Word of the haunted bridge spread and people traveled many miles, hoping to hear the phantom fiddler. One late October night in the early 20th century, a lady who lived nearby gave a party and after dinner, led her guests outside. Under a bright moon, they made their way to the bridge. One tossed a coin into the still, black stream and, sure enough, they were rewarded with the distinct music of a fiddle. Another followed suit and, before long, a veritable concert arose from the dark, eerie waters of Scott’s Run.
By the time they returned to the house, the lady’s conscience had gotten the better of her and she timidly confessed her nephew had been situated in a boat beneath the bridge, playing his violin. As her guests laughed at how they had been fooled by their hostess, the nephew came into the room with a sheepish look on his face. “It’s all right, I admitted our trick,” his aunt announced. Looking relieved, the young man replied, “Oh, good, I thought you’d be disappointed. I dropped my bow in the water as I was getting in the boat. I hope I didn’t ruin your party.”
The road leading to Scott’s Run is now a modern four-lane highway and the old wooden bridge from which Ebenezer fell more than a hundred years ago has been replaced by a soaring, modern structure, but it is still called Fiddlers Bridge.
Fiddler’s Rock. Another location named for a phantom fiddler is “Fiddler’s Rock” near the top of Stone Mountain in Johnson County, Tennessee. It seems a fiddler by the name of Martin Stone heard about Indian snake charmers and wondered if he could charm rattlesnakes in the same manner. One day, he climbed the mountain where he knew there was a proliferation of rattlers, sat down on a rock and began fiddling. Sure enough, the snakes began slithering from between the crevices in the stones, charmed by the music. After that, every few days, Stone hiked up the mountain trail with his fiddle in one hand and his shotgun in the other. He would play for the snakes and shoot a few once the concert was over. There were always several rattlesnake skins drying on the side of his barn. Tourists paid high prices for belts and other items made from snake skin and many fiddlers purchased snake rattles to place inside their instruments, believing – as did Stone himself – that it improved the tone. Fiddling for the snakes was proving profitable and Stone couldn’t resist bragging about his success.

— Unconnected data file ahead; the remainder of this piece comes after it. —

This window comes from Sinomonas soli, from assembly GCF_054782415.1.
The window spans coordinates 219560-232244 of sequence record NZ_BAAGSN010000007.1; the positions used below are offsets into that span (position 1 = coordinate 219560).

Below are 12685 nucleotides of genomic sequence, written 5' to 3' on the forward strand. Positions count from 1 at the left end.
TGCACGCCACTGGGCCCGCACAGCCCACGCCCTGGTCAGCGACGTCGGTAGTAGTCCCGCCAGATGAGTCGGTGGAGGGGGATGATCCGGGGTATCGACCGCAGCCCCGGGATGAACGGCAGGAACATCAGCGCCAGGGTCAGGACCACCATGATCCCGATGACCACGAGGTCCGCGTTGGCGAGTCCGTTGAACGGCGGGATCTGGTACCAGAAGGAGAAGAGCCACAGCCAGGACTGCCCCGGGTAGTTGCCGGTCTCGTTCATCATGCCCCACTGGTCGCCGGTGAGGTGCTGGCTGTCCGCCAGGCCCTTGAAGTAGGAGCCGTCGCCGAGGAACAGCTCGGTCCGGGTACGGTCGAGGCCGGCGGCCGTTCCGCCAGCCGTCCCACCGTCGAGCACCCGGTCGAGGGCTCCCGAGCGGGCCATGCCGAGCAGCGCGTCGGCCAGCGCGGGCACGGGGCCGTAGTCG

Growing evermore cocky, Stone decided he would try charming the snakes at night. His buddies warned him not to climb the mountain after dark, arguing that if the snakes came out, he wouldn’t be able to see them. Stone just laughed, “I’m wearing knee-high boots. There’s not a snake alive that can bite through this leather!” he declared, slapping his bow against the side of his right boot for emphasis.
So one warm Indian summer afternoon, as a blood-red sun slowly disappeared behind the far off western peaks, Stone hiked up the narrow path and as the sky darkened, people in the valley heard him playing a sprightly tune. Apparently, the snakes came out, because the following day, a group of men found Martin Stone lying dead on Fiddler’s Rock. His back, arms, chest, and even his face, were covered by ugly purple bruises and streaks of congealed blood, the results of numerous snake bites. Stone was right about the boots though – they had protected his legs. He just hadn’t counted on the wily reptiles’ silently slithering up from behind as he perched on his favorite rock.
Getting Stone off the mountain presented a problem for his friends. He had been dead a number of hours, rigor mortis had set in, and his left fist was clenched tightly around the fingerboard of his fiddle; the right was just as tightly clutching the bow. Unable to pry loose his fingers, the men placed their coats over Stone’s face and grotesquely positioned arms and transported the corpse – still gripping the bow and fiddle – down the mountain. To circumvent the curious, the men discreetly entered the undertaking parlor through the back door.
It has been more than a hundred years since Stone charmed the snakes on Fiddler’s Rock, but on clear nights, close to the end of camping season when the campgrounds are almost empty, tourists sometimes hear fiddle music wafting down from the mountaintop. One family vacationing in the Cherokee National Forest mentioned the phenomenon to a park ranger. Before the ranger could answer, a local man of advanced years standing nearby shrugged and said, “Ah, that’s just Ol’ Martin up there, charmin’ the snakes.”